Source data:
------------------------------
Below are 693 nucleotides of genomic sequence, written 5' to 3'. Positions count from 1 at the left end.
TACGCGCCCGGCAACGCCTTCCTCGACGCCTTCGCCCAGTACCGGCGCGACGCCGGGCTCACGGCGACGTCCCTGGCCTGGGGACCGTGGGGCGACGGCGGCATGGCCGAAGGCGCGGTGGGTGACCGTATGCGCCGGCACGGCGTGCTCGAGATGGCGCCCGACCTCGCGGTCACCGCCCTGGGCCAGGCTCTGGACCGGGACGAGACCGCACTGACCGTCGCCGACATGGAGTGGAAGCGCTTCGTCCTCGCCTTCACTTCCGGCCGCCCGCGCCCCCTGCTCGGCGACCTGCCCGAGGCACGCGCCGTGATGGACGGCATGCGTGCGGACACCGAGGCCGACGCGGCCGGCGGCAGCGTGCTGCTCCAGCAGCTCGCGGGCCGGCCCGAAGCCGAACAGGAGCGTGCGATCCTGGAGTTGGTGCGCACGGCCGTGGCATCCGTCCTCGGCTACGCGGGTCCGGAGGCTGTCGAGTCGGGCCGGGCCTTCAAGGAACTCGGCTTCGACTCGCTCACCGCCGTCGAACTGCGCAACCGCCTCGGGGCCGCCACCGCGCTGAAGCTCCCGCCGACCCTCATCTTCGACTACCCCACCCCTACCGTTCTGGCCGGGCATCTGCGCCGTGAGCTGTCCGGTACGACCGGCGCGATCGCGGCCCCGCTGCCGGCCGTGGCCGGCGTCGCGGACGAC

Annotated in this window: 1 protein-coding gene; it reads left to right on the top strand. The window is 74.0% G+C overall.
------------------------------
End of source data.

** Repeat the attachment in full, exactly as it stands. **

Below are 693 nucleotides of genomic sequence, written 5' to 3'. Positions count from 1 at the left end.
TACGCGCCCGGCAACGCCTTCCTCGACGCCTTCGCCCAGTACCGGCGCGACGCCGGGCTCACGGCGACGTCCCTGGCCTGGGGACCGTGGGGCGACGGCGGCATGGCCGAAGGCGCGGTGGGTGACCGTATGCGCCGGCACGGCGTGCTCGAGATGGCGCCCGACCTCGCGGTCACCGCCCTGGGCCAGGCTCTGGACCGGGACGAGACCGCACTGACCGTCGCCGACATGGAGTGGAAGCGCTTCGTCCTCGCCTTCACTTCCGGCCGCCCGCGCCCCCTGCTCGGCGACCTGCCCGAGGCACGCGCCGTGATGGACGGCATGCGTGCGGACACCGAGGCCGACGCGGCCGGCGGCAGCGTGCTGCTCCAGCAGCTCGCGGGCCGGCCCGAAGCCGAACAGGAGCGTGCGATCCTGGAGTTGGTGCGCACGGCCGTGGCATCCGTCCTCGGCTACGCGGGTCCGGAGGCTGTCGAGTCGGGCCGGGCCTTCAAGGAACTCGGCTTCGACTCGCTCACCGCCGTCGAACTGCGCAACCGCCTCGGGGCCGCCACCGCGCTGAAGCTCCCGCCGACCCTCATCTTCGACTACCCCACCCCTACCGTTCTGGCCGGGCATCTGCGCCGTGAGCTGTCCGGTACGACCGGCGCGATCGCGGCCCCGCTGCCGGCCGTGGCCGGCGTCGCGGACGAC

Annotated in this window: 1 protein-coding gene; it reads left to right on the top strand. The window is 74.0% G+C overall.